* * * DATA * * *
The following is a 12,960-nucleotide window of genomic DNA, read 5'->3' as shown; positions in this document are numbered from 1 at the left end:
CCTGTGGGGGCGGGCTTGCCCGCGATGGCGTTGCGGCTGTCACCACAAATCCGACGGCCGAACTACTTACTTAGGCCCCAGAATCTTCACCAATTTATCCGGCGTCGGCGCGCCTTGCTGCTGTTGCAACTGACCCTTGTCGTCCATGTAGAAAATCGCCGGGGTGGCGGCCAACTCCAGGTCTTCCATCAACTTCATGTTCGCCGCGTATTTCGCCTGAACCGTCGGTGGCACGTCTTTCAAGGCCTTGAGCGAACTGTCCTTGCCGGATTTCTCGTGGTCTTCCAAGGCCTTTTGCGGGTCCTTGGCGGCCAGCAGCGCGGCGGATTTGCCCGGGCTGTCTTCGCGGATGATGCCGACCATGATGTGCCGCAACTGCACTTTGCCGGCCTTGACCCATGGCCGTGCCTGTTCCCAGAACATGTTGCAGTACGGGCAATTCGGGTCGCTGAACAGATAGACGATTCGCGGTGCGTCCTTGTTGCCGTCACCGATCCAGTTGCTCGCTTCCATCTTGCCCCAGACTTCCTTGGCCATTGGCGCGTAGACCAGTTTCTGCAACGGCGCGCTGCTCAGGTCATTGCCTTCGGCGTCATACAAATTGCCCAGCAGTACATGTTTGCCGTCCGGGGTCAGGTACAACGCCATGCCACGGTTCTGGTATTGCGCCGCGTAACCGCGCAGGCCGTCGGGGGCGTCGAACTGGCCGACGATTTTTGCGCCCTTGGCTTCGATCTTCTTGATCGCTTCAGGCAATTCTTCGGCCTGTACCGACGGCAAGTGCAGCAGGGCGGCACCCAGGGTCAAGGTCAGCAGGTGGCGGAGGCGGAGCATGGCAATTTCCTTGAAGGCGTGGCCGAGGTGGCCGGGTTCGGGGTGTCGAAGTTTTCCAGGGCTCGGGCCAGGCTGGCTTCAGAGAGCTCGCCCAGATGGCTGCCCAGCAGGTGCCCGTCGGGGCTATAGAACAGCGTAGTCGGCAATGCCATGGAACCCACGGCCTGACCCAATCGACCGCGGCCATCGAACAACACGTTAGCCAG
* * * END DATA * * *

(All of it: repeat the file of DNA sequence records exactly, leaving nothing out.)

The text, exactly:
The following is a 12,960-nucleotide window of genomic DNA, read 5'->3' as shown; positions in this document are numbered from 1 at the left end:
CCTGTGGGGGCGGGCTTGCCCGCGATGGCGTTGCGGCTGTCACCACAAATCCGACGGCCGAACTACTTACTTAGGCCCCAGAATCTTCACCAATTTATCCGGCGTCGGCGCGCCTTGCTGCTGTTGCAACTGACCCTTGTCGTCCATGTAGAAAATCGCCGGGGTGGCGGCCAACTCCAGGTCTTCCATCAACTTCATGTTCGCCGCGTATTTCGCCTGAACCGTCGGTGGCACGTCTTTCAAGGCCTTGAGCGAACTGTCCTTGCCGGATTTCTCGTGGTCTTCCAAGGCCTTTTGCGGGTCCTTGGCGGCCAGCAGCGCGGCGGATTTGCCCGGGCTGTCTTCGCGGATGATGCCGACCATGATGTGCCGCAACTGCACTTTGCCGGCCTTGACCCATGGCCGTGCCTGTTCCCAGAACATGTTGCAGTACGGGCAATTCGGGTCGCTGAACAGATAGACGATTCGCGGTGCGTCCTTGTTGCCGTCACCGATCCAGTTGCTCGCTTCCATCTTGCCCCAGACTTCCTTGGCCATTGGCGCGTAGACCAGTTTCTGCAACGGCGCGCTGCTCAGGTCATTGCCTTCGGCGTCATACAAATTGCCCAGCAGTACATGTTTGCCGTCCGGGGTCAGGTACAACGCCATGCCACGGTTCTGGTATTGCGCCGCGTAACCGCGCAGGCCGTCGGGGGCGTCGAACTGGCCGACGATTTTTGCGCCCTTGGCTTCGATCTTCTTGATCGCTTCAGGCAATTCTTCGGCCTGTACCGACGGCAAGTGCAGCAGGGCGGCACCCAGGGTCAAGGTCAGCAGGTGGCGGAGGCGGAGCATGGCAATTTCCTTGAAGGCGTGGCCGAGGTGGCCGGGTTCGGGGTGTCGAAGTTTTCCAGGGCTCGGGCCAGGCTGGCTTCAGAGAGCTCGCCCAGATGGCTGCCCAGCAGGTGCCCGTCGGGGCTATAGAACAGCGTAGTCGGCAATGCCATGGAACCCACGGCCTGACCCAATCGACCGCGGCCATCGAACAACACGTTAGCCAG